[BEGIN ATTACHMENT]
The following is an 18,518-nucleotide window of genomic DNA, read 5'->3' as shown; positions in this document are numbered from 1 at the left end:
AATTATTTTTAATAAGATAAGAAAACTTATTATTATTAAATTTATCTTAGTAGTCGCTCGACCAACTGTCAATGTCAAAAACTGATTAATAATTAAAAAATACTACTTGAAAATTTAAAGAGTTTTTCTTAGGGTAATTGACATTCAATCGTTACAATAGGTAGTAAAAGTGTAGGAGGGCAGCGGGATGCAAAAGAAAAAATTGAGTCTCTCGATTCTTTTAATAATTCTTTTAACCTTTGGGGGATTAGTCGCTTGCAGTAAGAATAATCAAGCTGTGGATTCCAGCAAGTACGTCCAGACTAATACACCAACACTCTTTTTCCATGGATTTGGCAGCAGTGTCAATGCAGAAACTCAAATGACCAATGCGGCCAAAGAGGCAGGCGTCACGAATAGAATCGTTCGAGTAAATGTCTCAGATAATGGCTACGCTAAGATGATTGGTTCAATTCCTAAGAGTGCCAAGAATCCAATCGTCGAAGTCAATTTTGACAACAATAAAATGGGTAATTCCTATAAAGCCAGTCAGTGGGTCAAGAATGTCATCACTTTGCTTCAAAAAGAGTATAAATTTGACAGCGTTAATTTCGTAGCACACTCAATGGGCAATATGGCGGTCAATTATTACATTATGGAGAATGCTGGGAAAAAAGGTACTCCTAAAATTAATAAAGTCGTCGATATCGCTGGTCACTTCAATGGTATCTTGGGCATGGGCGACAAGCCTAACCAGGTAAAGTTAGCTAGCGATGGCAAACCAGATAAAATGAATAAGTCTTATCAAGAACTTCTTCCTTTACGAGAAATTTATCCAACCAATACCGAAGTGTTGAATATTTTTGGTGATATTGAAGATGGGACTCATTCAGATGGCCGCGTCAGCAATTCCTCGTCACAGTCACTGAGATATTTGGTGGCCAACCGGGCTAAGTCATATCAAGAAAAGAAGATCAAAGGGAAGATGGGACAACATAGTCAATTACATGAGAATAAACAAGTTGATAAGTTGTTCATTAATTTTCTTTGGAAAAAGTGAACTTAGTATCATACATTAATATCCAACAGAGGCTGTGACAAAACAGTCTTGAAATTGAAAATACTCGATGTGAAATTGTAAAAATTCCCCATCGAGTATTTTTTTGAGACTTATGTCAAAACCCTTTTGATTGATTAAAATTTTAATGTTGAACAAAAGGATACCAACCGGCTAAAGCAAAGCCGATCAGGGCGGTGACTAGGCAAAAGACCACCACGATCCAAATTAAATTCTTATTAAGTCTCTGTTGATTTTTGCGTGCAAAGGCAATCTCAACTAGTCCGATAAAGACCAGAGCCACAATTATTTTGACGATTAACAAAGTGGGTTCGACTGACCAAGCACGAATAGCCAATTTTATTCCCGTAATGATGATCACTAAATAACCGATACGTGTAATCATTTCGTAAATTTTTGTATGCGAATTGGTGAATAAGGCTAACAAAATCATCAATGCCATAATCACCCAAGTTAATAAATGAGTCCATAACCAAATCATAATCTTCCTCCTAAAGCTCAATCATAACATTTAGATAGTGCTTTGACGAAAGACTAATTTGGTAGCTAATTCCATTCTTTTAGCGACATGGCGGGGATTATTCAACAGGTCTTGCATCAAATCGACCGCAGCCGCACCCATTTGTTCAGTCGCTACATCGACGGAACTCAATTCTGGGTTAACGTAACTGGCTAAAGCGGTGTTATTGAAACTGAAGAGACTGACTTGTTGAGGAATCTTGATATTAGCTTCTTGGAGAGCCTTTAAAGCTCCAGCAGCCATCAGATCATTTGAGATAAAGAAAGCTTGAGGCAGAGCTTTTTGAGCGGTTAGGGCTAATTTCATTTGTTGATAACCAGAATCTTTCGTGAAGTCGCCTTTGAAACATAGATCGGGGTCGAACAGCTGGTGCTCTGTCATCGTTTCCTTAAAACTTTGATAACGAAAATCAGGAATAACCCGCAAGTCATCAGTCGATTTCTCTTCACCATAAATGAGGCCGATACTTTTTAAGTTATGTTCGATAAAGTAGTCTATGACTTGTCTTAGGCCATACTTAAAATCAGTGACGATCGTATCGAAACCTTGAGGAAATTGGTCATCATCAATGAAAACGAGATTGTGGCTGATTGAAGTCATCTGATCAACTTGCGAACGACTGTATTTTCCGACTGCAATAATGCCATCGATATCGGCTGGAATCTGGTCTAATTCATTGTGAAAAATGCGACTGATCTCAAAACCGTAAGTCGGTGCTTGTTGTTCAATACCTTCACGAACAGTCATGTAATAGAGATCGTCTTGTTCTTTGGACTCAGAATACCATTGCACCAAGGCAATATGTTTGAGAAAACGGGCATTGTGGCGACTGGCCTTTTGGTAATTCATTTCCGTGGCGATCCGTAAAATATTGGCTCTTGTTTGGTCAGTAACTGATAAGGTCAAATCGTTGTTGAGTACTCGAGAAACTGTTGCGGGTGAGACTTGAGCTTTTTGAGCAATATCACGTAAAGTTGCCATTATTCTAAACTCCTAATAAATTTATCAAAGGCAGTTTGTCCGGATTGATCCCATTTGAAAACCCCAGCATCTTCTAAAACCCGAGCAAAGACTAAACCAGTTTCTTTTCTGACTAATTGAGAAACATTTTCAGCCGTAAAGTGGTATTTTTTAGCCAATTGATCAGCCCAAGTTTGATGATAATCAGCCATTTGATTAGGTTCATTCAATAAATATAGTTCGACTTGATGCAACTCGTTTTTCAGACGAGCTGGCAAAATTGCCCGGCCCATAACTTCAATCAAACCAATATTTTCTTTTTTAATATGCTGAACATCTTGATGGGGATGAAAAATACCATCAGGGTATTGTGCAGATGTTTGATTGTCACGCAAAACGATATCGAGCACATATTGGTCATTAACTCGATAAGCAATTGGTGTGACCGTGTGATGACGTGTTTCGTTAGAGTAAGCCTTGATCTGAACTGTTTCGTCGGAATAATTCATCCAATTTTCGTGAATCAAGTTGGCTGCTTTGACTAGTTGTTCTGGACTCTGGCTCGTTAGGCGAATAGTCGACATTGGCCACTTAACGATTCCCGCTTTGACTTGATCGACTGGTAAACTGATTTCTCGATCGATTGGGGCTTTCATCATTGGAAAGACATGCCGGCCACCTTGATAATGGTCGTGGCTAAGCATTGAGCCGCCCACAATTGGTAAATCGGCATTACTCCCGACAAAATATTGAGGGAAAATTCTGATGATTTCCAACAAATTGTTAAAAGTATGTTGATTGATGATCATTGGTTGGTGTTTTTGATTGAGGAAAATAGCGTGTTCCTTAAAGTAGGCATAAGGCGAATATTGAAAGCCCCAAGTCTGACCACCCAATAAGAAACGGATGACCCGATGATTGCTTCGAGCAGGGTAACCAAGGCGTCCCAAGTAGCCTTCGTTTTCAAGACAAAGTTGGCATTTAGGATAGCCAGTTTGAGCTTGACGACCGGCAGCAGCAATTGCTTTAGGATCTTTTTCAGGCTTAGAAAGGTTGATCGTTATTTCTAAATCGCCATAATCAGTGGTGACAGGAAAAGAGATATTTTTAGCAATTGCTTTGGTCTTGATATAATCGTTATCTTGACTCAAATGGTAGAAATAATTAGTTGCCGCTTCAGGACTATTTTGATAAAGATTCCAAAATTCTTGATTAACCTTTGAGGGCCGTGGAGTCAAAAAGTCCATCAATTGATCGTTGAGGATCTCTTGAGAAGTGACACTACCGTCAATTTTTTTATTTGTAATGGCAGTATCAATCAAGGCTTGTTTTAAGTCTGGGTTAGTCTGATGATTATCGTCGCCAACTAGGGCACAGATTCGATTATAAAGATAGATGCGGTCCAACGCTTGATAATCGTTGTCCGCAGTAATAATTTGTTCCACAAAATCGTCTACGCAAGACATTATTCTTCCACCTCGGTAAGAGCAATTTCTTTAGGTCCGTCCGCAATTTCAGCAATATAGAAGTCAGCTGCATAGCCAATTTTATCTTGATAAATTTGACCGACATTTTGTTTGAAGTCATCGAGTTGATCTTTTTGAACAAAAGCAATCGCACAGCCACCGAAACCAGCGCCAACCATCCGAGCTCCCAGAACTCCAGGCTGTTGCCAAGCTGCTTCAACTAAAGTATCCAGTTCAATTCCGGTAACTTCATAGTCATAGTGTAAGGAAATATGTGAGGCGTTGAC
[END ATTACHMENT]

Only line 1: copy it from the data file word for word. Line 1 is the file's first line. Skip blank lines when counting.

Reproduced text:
The following is an 18,518-nucleotide window of genomic DNA, read 5'->3' as shown; positions in this document are numbered from 1 at the left end: